Despite the rapid rise of digital marketing, direct mail has remained one of the most effective marketing channels in terms of consistently delivering return on investment (ROI).
However, as direct mail evolves, marketers may find it difficult to measure exactly how well their efforts are paying off. According to CMO.com, nearly one in five CMOs score themselves below average in multi-channel attribution, advertising to sales, and measuring media buying effectiveness.
To address this lack of insight into ROI, marketers need to define a process to track direct mail engagement and analyze the results.
Unlike email marketing, direct mail doesn’t easily lend itself to tracking metrics like open or click-through rates. Instead, marketers have to rely on other methods to collect data. Here are four ways it can be done:
1. Personalized URLs
Personalized URLs (PURLs) are unique web addresses created specifically for each recipient of your postal or email marketing communications. These can be used one of two ways, depending on whether you’re running a personalized direct mail campaign or a standard campaign.
- If you’re launching a personalized campaign with variable fields, create a PURL for each recipient. This way, you can measure total responses as well as the engagement of individual prospects or customers.
- If you’re running a standard campaign, create a specific URL to include on each campaign piece. When recipients use their PURL to take advantage of your offer, you can track that engagement to the specific campaign using web analytics tools (i.e. Google Analytics, marketing automation software, etc).
2. Unique offer IDs
Sometimes called activation cues, these IDs are perfect for campaigns promoting in-store offers.
When the recipient presents the unique offer ID at the point of purchase, the code allows you to track who is buying what items at particular locations and times. This provides extremely valuable insight into the campaign’s role in inspiring action among customers, and can influence the message and offer of future campaigns.
3. QR Codes
QR codes are the fastest way to get recipients to your website directly from a direct mail piece.
Rather than requiring recipients to manually type in a URL, they can simply scan the code with their smartphone, which will automatically take them to a landing page on their phone’s browser. The landing page can be tied directly to your campaign, and again, tracked using web analytics tools.
Including a gated offer on your landing page (one that requires customers to provide an email address or other contact information) allows you to track the number of people getting to the website as a result of the mail piece and collect detailed contact information you can use to nurture and convert leads into customers.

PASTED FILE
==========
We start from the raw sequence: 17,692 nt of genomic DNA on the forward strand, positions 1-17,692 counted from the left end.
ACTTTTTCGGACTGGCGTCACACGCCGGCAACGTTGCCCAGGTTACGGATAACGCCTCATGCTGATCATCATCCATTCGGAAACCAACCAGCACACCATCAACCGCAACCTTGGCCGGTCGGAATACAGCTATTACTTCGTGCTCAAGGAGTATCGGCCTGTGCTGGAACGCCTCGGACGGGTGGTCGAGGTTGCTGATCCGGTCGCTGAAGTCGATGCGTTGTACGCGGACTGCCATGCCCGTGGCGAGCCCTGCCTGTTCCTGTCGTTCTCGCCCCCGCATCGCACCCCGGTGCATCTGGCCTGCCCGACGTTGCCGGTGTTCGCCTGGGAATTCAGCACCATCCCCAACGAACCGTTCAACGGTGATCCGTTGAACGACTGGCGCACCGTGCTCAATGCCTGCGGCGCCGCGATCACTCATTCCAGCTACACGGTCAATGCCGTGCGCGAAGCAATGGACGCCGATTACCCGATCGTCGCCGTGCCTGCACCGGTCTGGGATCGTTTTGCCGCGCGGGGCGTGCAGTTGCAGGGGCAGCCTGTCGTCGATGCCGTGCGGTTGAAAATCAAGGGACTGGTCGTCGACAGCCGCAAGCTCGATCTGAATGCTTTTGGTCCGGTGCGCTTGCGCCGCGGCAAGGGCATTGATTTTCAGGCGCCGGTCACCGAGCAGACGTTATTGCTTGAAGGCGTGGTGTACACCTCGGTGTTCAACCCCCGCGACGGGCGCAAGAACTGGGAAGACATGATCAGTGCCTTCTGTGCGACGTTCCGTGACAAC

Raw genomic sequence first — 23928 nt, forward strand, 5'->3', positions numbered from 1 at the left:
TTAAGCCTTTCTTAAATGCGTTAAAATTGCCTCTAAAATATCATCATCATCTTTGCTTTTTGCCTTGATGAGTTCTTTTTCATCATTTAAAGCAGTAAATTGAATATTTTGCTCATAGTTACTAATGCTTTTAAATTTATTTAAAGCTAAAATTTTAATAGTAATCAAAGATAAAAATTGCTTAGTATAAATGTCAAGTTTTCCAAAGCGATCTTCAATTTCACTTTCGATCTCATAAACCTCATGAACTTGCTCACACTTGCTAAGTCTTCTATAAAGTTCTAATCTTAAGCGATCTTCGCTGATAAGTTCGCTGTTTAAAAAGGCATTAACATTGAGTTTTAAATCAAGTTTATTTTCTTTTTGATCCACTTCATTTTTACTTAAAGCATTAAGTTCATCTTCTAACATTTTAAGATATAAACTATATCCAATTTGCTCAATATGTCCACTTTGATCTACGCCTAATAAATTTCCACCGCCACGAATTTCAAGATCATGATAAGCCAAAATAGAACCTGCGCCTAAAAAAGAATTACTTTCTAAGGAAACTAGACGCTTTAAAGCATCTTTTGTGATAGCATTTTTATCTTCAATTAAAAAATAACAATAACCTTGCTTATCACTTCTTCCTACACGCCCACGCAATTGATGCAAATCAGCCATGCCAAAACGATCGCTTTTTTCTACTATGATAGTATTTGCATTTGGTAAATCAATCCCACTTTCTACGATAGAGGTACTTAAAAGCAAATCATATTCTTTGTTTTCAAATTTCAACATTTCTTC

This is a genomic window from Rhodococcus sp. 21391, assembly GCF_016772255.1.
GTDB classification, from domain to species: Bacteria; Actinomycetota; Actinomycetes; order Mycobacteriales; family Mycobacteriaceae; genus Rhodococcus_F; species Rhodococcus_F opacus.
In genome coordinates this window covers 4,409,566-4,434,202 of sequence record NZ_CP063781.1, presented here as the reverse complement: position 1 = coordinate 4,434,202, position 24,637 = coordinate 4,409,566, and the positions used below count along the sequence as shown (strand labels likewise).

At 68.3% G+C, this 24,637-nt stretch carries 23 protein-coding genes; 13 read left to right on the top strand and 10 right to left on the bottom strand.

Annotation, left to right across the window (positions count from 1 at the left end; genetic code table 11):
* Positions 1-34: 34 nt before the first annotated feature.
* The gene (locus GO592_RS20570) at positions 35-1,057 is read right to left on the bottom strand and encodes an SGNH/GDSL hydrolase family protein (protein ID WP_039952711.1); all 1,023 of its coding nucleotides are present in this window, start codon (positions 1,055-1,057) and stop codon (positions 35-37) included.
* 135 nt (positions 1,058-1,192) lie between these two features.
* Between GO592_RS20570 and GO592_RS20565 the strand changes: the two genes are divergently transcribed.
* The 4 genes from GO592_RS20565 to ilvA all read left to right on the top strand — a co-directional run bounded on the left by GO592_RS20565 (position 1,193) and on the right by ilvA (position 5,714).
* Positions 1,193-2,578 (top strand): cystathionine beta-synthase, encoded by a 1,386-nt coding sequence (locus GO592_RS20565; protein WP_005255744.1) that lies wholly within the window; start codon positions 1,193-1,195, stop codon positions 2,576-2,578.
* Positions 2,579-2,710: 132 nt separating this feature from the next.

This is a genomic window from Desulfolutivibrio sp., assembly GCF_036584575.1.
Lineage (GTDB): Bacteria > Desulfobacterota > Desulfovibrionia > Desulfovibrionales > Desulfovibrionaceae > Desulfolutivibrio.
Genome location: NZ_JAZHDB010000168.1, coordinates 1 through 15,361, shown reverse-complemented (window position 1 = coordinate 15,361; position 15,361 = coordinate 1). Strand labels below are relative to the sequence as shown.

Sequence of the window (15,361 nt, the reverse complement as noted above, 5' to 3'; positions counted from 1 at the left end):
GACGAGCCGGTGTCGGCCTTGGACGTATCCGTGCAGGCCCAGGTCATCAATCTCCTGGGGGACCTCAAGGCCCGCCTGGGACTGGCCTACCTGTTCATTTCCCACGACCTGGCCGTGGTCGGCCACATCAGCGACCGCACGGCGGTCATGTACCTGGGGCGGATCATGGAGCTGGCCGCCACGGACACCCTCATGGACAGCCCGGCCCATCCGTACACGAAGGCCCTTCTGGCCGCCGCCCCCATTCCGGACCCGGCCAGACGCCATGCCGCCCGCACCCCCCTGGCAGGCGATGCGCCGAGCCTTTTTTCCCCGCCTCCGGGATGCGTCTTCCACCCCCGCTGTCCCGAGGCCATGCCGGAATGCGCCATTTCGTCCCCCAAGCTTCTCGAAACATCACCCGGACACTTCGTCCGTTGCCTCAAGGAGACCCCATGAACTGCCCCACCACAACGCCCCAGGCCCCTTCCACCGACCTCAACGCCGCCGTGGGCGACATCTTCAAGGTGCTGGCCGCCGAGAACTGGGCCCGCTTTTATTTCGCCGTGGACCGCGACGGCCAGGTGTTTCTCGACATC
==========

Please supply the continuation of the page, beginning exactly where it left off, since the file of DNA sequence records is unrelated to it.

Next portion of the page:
While this offer is much less technical than the previous methods, it can still be a viable option for companies that focus more on in-person, consultative sales because the offer requires the recipient to engage with you directly rather than your website.
For example, offers that encourage recipients to “mention this postcard and receive a free evaluation” or “complete this raffle ticket and drop it in our box (at the store location) for a chance to win” are simple ways to get information and more engagement from prospects or customers.
Once you’ve settled on a way to track performance and deploy the campaign, it’s important not to get lost in the data.
There’s a lot of data you can glean from the tracking methods described above, but two in particular are essential to measuring campaign ROI, specifically: Cost Per Response (CPR) and Cost Per Sale (CPS).
Cost Per Response
Cost per response simply tells you how many recipients acted on your offer through the path you set for them. This is calculated by dividing the cost of the campaign by the number of responses you received.
Cost Per Sale
While it’s helpful to get a sense of engagement, sales are ultimately what matter most. You can calculate cost per sale by dividing the cost of the campaign by the number of sales that directly resulted from the responses you received.
In an ideal world, calculating CPS would be as easy as this. However, it’s important to note that the cost per sale calculation is often not so simple. It can get much more complicated and may need to be looked at as a whole across all the attribution sources.
Sales are often a result of several marketing messages across different channels. It can be hard to tie a sale directly back to one piece of direct mail. It’s possible that the direct mail may have only been a small piece of the entire marketing campaign. Whether the recipient took action because of that one mail piece or because of the campaign's message as a whole, can be tough to determine. Be sure to use all analytics tools available to you for the most comprehensive reporting on cost per sale.
Why these metrics matter
Together, CPR and CPS give you the best assessment of a campaign’s ROI and provide insight into its strengths and weaknesses. For example, if your CPR is low (good), but your CPS is high (bad), your offer is successful in driving engagement, but your landing page might need some work to convert more people.
Keep this in mind not only when evaluating the success of each campaign, but also when planning your next direct mail initiative. The results of one campaign can help predict a future campaign’s success or failure and can provide insight into components of the campaign that can be optimized.